April 20, 2016

The Prospects for Stability in Afghanistan and Greater Central Asia

Analyzing recent political and security developments, Ivan Safranchuk, associate professor at the Department of Global Political Processes of the Moscow State Institute of International Relations, said that the future of Afghanistan remains uncertain amid increased insecurity in the country’s north and an eroding security situation in three key provinces that serve as bridges to its north. He hypothesized that a poor security situation for northern Afghanistan could have deleterious effects on Central Asian security as a whole, since a weak north will imperil the borders Afghanistan shares with its Central Asian neighbors. The discussion of “The Prospects for Stability in Afghanistan and Greater Central Asia” was hosted by the Center for Eurasian, Russian and East European Studies.

Safranchuk sees the tri-province area of Samangan, Baghlan, and Sari Pul as one great unsecured gateway to Afghanistan’s fragile north. Taliban fighters and other radical elements can use these provinces as transit points, and increased instability in these provinces increases the likelihood that even greater numbers of radicals will continue flowing northward. A major point of concern is that once they consolidate their rural holdings in southern provinces like Helmand, Taliban fighters will relocate northward and continue to threaten cities like Kunduz and Mazar-e-Sharif. Afghanistan’s porous eastern border with Pakistan also means that radicals can migrate across Pashtun territory and then transit northward. Either way, Safranchuk says, the Afghan government will face immense challenges in securing its north should it fail to stabilize these three key provinces.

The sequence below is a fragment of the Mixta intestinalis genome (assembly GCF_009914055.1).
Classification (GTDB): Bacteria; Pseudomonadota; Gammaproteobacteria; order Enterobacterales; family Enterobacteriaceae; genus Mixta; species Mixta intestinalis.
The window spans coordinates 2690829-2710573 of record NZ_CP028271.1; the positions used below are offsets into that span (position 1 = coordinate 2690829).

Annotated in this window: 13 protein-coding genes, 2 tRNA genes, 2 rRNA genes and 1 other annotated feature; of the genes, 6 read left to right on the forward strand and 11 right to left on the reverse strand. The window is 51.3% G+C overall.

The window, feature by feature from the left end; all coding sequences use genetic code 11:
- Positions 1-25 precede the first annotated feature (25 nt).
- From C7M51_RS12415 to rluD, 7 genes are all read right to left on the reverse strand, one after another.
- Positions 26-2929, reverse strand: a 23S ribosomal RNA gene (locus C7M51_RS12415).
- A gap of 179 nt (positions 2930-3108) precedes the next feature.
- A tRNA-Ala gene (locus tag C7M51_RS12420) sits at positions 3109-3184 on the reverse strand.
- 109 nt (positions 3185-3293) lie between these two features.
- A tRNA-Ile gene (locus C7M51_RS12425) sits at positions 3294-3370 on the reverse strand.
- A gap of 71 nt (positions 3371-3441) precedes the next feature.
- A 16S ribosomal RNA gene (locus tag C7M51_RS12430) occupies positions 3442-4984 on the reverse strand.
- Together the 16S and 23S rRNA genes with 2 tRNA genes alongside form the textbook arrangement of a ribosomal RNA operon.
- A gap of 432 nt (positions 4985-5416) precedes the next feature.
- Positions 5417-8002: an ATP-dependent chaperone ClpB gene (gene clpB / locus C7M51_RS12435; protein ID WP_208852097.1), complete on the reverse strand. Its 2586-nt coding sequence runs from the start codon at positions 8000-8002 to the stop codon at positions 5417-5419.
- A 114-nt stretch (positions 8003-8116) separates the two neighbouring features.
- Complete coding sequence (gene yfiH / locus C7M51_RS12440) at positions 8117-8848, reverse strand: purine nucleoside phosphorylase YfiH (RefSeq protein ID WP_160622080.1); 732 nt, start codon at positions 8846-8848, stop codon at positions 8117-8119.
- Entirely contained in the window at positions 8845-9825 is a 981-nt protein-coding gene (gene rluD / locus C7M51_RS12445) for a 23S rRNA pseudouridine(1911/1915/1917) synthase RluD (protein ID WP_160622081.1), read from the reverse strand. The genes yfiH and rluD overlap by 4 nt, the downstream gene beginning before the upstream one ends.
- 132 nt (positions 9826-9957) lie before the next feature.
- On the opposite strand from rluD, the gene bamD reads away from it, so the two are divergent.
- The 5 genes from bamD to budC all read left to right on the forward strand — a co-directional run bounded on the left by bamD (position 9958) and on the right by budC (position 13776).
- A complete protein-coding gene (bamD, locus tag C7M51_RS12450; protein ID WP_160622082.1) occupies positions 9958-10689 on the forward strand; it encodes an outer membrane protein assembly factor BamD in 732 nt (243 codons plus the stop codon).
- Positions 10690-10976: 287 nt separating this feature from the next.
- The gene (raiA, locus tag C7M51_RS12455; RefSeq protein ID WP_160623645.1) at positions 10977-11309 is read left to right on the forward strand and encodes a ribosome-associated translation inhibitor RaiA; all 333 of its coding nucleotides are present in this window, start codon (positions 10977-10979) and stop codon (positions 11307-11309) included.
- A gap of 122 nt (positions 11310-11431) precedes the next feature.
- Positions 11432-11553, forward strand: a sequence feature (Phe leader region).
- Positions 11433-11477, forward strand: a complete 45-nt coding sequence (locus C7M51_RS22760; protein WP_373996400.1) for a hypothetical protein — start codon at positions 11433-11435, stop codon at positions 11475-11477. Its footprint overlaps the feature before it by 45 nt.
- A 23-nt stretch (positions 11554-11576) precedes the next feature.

The border with Turkmenistan also presents a particularly vexing challenge, according to Safranchuk. In denial about problems along its border, the Turkmen government refuses to admit that radical elements have clashed with its border guards on numerous occasions, even briefly penetrating the Turkmen border. This denial, and the subsequent inability to truly secure its border, is a weak link in Central Asian border defense against Taliban expansion. Should militants be able to seriously penetrate the Turkmen border, they could in theory reach the lucrative and poorly protected gas fields of the reclusive nation’s east, which could also serve as a springboard for attacks on the Uzbek border or deeper into Turkmenistan should the authorities fail to dislodge them.

The situation in Turkmenistan is sharply contrasted by that of Uzbekistan. Leveraging its draconian security system, Uzbekistan has created a robust border protection force that has so far thwarted any militant aspirations. Likewise, Tajikistan has also made good faith efforts to shore up its border defenses, but its grinding poverty, rugged terrain, and endemic corruption make lapses in border security all but inevitable. In contrast to Turkmenistan, however, Tajik authorities have admitted to deficiencies in their defenses and are working proactively with Russian and American security managers to build their defense capacity. One of Safranchuk’s chief fears is that political inaction in the region could lead to broader instability should elements of the Taliban or like-minded groups make inroads in Tajikistan or Turkmenistan.

Given the political challenges that have plagued Afghanistan since its contentious 2014 presidential election, the country faces immense challenges in projecting authority and maintaining its security, and these challenges pose grave dilemmas for nearby states. While Safranchuk does not think it likely that the Taliban or other radical elements will capture and hold any provincial capitals in the near term, he says more and more of the Afghan countryside and border regions are likely to fall under militant control unless the Afghan government can ameliorate its political gridlock and improve military and security performance.